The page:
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South Carolina

South Carolina’s cottage food laws are very basic and are intended to get someone started before opening a full-scale commercial operation. They only allow operators to make baked goods and candy, which is more restrictive than most other states. However, the main limitation is that they only allow $15,000 of sales per year. Sales must be made directly to the consumer, so while selling to retail stores or restaurants is prohibited, most other venues are permitted.

Although there is no license for cottage food operations, all home-based food businesses in South Carolina must get a business license for tax purposes. In addition, they must apply for a simple exemption from registration and inspection, and certain product may require lab analysis. All in all, the process to get setup with these laws is quite minimal.


Allowed Foods

Only “candy and baked goods that are not potentially hazardous foods” are allowed. Moist breads like zucchini, pumpkin, and banana bread may not be allowed. Candy-coated nuts, dried fruits, and popcorn are all considered “candy”. Here’s some more detailed info about allowed foods.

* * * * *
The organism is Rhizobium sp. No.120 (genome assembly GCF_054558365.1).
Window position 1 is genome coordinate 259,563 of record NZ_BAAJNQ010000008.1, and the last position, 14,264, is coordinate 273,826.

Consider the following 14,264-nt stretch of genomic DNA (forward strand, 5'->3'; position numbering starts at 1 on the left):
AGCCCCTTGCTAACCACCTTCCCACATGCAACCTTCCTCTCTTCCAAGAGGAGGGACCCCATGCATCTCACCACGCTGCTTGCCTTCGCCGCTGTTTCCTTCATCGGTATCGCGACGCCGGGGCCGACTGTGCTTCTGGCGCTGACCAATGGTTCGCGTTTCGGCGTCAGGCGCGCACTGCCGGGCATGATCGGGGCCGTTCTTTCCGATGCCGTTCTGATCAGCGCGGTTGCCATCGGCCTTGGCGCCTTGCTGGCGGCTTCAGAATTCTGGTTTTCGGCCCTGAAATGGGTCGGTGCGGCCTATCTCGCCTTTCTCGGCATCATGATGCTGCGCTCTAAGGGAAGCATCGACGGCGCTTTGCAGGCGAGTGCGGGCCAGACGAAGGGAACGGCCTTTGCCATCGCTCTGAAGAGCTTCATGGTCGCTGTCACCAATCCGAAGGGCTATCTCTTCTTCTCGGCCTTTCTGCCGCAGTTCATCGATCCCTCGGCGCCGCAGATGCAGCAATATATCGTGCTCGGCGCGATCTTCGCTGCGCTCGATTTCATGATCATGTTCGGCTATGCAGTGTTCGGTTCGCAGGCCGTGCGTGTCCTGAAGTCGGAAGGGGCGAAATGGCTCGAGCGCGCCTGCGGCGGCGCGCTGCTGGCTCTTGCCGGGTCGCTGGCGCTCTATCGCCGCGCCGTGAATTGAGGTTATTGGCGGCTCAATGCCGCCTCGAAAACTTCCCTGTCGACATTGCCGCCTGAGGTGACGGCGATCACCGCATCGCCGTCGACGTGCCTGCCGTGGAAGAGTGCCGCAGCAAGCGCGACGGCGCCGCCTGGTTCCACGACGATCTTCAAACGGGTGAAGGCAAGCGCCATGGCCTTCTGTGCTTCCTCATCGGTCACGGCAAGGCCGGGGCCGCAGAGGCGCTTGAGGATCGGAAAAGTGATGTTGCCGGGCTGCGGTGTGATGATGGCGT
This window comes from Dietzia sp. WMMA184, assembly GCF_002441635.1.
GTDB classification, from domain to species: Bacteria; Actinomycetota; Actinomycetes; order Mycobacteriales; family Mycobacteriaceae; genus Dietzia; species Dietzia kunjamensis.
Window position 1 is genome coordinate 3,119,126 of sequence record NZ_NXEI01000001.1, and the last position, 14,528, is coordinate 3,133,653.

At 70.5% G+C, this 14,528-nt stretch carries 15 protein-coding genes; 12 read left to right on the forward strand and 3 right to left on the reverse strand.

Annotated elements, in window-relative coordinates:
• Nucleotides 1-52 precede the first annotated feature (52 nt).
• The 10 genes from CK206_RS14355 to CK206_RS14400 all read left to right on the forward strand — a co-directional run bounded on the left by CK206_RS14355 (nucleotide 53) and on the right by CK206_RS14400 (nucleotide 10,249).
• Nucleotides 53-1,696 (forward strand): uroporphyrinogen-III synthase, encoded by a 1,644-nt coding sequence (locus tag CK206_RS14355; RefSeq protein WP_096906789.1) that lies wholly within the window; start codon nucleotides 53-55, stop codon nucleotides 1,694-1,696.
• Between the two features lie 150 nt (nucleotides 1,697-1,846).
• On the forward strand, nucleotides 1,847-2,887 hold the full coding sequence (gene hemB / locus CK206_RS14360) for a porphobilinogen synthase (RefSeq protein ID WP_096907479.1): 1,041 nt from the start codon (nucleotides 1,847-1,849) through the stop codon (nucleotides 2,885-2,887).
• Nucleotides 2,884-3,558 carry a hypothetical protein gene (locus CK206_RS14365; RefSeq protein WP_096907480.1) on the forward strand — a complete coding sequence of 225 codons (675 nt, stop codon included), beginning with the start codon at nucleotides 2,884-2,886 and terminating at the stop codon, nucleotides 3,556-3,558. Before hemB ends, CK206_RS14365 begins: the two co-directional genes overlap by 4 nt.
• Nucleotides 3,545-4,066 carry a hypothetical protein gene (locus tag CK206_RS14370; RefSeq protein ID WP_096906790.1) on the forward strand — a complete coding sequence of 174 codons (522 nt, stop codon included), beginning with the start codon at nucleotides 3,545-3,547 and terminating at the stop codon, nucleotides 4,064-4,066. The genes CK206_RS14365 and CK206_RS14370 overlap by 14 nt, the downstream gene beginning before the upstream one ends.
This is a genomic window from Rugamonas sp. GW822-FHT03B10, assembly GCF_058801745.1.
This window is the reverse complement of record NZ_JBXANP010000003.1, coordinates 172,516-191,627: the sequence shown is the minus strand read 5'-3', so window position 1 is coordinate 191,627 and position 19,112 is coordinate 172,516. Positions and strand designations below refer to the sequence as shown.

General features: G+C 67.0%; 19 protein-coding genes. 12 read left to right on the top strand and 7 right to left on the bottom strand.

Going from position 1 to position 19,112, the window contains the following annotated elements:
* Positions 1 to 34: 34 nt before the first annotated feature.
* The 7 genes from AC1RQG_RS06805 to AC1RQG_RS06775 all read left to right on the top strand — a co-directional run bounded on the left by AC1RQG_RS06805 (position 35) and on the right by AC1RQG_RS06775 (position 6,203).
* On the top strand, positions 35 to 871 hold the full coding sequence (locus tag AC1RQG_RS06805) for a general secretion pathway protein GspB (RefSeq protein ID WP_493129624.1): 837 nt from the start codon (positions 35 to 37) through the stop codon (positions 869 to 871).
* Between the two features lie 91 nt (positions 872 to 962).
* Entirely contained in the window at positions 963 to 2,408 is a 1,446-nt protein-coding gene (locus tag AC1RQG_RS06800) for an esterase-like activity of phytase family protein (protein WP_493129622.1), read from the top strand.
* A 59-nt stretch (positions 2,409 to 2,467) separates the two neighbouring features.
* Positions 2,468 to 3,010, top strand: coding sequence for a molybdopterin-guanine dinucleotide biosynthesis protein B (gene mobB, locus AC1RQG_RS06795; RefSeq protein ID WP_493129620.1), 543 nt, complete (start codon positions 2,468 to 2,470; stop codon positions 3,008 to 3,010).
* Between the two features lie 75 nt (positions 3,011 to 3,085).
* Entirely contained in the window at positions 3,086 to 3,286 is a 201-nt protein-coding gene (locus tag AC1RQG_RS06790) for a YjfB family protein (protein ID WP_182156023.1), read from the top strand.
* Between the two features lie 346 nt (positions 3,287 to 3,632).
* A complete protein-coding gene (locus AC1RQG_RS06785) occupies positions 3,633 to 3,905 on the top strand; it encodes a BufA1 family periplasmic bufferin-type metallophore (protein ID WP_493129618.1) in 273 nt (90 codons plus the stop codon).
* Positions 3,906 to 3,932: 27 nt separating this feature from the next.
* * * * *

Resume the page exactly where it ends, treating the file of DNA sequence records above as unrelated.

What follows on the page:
Lab testing may be required on certain types of food products, like fruit pies (see Business section).

To sell custom-order baked goods, like wedding cakes, you must contact the DHEC at 803-896-0640.

You can sell under 400 gallons of honey directly to the consumer by applying for an exemption.

Only "non-potentially hazardous" foods are allowed, but certain non-PHFs may not be allowed. Most foods that don't need to be refrigerated (foods without meat, cheese, etc.) are considered non-potentially hazardous. Learn more


Sales are limited to $15,000 per year


Application For Cottage Exemption

Each operation must apply for an exemption from registration and inspection, which does not cost anything.

State business license